Friday, July 12, 2013

You Don't Have Assigned Seats for Students, Say What?

So ... we have something to share ... and you may want to sit down because it just might blow your mind.

Check this out:

Ok, that's not really our share, but how cool is that?!? No more frosting on your nose ... ever!

Anyway, back to what we're really about: blowing your mind. Here it is for real this time:

We don't have assigned seats for our students.

Yep, you heard that correctly. It's so exciting that sometimes we just want to holler it:


Ok, that last part got a little shrill; sorry about that. We just get excited sometimes!

Now, we know what you're thinking. That's just plumb crazy. Children can't choose their own seats. That's madness. That's sheer lunacy. That's chaos and insanity and a recipe for disaster all wrapped up in one neat little statement. But stick with us and let us explain.

So here's the backstory. Ms. H was teaching third grade two years ago and she had an epiphany. She looked around her classroom during Math Workshop one day and she noticed that only about a fifth of her students were actually sitting in their desks. The rest were tucked in nooks and crannies all around the room - some were working on the rug, some were working at ancillary tables, some at other students' desks, or even tucked underneath the desks. And so many of those desks - so many of those boxy, clunky, real-estate chewin' up desks - were just sitting empty. In fact, the class was actually squeezing themselves into nooks and crannies in order to work how they wanted to despite the desks. These unused desks were taking up way too much dang space! So Ms. H called a meeting and she told her class the story of Google; the story of how workers at Google don't have assigned desks or cubicles. They don't have assigned workspace at all. Instead they have yurts - YURTS!!! - where they can gather in groups to work on projects and then easily disband; they have flexible working spaces.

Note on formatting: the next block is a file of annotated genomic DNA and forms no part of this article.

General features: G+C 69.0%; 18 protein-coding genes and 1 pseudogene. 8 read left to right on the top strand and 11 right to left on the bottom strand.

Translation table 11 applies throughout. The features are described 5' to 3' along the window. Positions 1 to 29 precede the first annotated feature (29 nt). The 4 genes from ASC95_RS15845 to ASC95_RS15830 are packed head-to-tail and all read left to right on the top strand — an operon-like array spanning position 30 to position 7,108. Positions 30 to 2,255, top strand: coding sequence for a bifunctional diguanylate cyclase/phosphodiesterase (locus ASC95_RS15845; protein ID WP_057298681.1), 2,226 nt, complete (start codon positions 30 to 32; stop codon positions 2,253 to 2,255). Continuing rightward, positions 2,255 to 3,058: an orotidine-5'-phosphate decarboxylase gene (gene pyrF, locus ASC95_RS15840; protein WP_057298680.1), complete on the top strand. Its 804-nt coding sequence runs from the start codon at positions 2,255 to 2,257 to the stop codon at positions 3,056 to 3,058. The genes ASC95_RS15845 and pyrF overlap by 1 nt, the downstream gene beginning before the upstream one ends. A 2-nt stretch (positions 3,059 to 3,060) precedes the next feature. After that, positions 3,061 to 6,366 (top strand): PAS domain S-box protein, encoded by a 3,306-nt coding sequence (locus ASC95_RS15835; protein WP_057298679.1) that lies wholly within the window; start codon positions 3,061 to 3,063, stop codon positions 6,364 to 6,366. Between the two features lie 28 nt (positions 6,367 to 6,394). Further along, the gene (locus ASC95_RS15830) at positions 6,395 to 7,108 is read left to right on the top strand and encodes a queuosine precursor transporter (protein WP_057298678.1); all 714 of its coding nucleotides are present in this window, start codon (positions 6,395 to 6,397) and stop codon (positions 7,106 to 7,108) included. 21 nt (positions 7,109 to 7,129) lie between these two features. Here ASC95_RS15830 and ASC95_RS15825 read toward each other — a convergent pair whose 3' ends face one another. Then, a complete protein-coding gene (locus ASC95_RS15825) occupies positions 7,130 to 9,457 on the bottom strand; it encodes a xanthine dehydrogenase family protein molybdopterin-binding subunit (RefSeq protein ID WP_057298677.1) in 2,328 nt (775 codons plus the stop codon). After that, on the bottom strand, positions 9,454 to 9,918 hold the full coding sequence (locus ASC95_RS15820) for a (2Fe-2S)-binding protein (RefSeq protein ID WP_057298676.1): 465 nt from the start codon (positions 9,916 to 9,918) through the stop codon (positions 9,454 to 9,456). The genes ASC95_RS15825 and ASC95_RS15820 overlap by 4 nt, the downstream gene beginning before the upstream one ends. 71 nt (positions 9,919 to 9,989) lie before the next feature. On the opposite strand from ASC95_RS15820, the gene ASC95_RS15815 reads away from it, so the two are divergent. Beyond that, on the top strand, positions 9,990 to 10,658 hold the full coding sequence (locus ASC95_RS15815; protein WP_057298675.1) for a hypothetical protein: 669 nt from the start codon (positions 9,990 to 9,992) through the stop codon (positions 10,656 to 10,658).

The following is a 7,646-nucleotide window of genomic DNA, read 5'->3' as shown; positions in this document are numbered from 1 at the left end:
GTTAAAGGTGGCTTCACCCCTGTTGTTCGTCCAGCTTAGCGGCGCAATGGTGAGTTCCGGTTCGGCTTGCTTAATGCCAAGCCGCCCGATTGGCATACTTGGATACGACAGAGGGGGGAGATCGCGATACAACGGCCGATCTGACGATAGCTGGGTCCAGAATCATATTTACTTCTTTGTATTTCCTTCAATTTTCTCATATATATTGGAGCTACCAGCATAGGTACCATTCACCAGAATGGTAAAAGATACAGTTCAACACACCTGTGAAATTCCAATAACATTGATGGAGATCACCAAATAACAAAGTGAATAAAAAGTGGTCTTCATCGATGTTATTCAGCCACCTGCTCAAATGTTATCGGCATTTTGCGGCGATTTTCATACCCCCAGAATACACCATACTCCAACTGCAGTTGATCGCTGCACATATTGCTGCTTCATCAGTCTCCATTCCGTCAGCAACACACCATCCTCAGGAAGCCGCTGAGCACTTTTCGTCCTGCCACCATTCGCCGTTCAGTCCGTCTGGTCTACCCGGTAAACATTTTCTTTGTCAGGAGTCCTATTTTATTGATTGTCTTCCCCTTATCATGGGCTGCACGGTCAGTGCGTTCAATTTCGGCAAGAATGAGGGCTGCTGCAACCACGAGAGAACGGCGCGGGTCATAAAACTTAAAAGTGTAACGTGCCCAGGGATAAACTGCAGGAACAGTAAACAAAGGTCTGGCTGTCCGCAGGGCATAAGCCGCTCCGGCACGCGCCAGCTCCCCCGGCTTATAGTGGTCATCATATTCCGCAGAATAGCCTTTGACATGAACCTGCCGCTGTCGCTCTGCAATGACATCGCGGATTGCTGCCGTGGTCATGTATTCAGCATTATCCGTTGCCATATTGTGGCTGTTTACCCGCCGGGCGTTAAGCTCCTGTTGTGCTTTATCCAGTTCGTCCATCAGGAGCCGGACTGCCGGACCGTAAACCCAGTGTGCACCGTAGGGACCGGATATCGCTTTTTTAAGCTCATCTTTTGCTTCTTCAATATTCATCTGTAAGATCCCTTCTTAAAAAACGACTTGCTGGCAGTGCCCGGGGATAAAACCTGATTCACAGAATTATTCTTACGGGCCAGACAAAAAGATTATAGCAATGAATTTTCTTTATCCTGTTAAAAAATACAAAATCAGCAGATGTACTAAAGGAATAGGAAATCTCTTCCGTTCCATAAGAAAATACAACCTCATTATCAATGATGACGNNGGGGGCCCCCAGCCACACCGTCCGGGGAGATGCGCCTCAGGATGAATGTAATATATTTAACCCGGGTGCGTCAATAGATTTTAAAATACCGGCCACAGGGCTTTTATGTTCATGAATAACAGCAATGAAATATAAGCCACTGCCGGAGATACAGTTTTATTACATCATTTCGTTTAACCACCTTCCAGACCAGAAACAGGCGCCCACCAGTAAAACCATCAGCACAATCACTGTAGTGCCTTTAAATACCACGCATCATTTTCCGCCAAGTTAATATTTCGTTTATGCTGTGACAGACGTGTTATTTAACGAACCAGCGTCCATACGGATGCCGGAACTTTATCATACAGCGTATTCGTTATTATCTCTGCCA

"Isn't that cool?" Ms. H asked her students. "Don't you want to be like Google?"

"Uh, sure, I guess," was the reluctant reply. They didn't quite share her vision at this point and were sadly less enamored by the idea of yurts. There's no accounting for taste, really. Youth these days ... anyway ...